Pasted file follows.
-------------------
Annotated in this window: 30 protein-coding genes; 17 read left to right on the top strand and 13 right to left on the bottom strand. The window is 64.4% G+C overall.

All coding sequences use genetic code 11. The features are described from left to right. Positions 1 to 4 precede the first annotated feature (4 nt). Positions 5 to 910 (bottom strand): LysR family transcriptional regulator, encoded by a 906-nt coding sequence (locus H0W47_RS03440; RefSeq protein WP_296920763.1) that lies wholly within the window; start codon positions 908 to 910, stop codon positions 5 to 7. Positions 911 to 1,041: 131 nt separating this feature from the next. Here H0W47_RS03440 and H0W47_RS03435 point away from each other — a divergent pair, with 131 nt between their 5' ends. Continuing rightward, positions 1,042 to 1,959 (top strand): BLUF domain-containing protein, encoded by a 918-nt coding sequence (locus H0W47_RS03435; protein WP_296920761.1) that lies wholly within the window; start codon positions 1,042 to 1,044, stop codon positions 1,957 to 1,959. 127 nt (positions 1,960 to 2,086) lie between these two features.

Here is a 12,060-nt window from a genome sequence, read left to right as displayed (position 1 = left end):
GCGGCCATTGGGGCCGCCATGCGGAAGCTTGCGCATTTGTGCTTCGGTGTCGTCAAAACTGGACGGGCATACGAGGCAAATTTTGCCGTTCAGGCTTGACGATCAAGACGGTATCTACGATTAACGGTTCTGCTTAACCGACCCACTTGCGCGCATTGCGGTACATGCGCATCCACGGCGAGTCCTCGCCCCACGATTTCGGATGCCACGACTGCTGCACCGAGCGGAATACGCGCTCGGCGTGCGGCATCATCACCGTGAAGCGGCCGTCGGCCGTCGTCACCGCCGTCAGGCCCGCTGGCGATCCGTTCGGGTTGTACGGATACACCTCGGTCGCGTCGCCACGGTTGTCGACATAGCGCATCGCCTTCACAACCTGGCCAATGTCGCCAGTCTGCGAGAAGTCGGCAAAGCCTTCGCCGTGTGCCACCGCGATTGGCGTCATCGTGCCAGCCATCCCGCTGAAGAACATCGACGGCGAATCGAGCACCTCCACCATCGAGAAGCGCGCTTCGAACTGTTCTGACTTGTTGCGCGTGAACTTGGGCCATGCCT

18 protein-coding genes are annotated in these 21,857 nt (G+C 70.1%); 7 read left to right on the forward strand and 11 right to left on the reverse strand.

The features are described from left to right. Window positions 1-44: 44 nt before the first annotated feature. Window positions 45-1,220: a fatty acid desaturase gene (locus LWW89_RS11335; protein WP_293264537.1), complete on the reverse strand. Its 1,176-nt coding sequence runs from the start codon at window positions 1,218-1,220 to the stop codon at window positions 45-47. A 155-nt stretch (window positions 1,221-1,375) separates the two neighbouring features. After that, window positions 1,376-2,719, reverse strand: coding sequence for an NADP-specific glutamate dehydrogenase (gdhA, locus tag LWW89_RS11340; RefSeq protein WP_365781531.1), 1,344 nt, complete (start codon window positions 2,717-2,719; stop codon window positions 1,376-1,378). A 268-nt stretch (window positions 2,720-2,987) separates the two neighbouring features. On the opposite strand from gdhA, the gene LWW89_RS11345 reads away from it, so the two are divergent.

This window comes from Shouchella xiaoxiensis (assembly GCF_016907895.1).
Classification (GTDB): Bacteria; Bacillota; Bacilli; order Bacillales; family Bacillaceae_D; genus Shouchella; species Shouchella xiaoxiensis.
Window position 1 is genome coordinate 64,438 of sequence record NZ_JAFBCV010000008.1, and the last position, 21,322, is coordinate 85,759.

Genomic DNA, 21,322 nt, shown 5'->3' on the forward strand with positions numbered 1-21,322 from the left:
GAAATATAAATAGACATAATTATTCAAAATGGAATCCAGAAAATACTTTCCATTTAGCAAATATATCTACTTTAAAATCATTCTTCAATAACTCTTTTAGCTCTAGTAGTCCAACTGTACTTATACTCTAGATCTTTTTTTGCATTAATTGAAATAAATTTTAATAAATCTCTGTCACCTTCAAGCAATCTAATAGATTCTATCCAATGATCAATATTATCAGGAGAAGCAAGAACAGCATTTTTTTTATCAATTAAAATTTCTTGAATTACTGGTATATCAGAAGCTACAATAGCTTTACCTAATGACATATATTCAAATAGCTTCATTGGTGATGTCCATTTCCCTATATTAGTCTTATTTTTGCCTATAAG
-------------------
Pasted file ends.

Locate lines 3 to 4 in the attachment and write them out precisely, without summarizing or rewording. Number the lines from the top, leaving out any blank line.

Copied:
Here is a 12,060-nt window from a genome sequence, read left to right as displayed (position 1 = left end):
GCGGCCATTGGGGCCGCCATGCGGAAGCTTGCGCATTTGTGCTTCGGTGTCGTCAAAACTGGACGGGCATACGAGGCAAATTTTGCCGTTCAGGCTTGACGATCAAGACGGTATCTACGATTAACGGTTCTGCTTAACCGACCCACTTGCGCGCATTGCGGTACATGCGCATCCACGGCGAGTCCTCGCCCCACGATTTCGGATGCCACGACTGCTGCACCGAGCGGAATACGCGCTCGGCGTGCGGCATCATCACCGTGAAGCGGCCGTCGGCCGTCGTCACCGCCGTCAGGCCCGCTGGCGATCCGTTCGGGTTGTACGGATACACCTCGGTCGCGTCGCCACGGTTGTCGACATAGCGCATCGCCTTCACAACCTGGCCAATGTCGCCAGTCTGCGAGAAGTCGGCAAAGCCTTCGCCGTGTGCCACCGCGATTGGCGTCATCGTGCCAGCCATCCCGCTGAAGAACATCGACGGCGAATCGAGCACCTCCACCATCGAGAAGCGCGCTTCGAACTGTTCTGACTTGTTGCGCGTGAACTTGGGCCATGCCT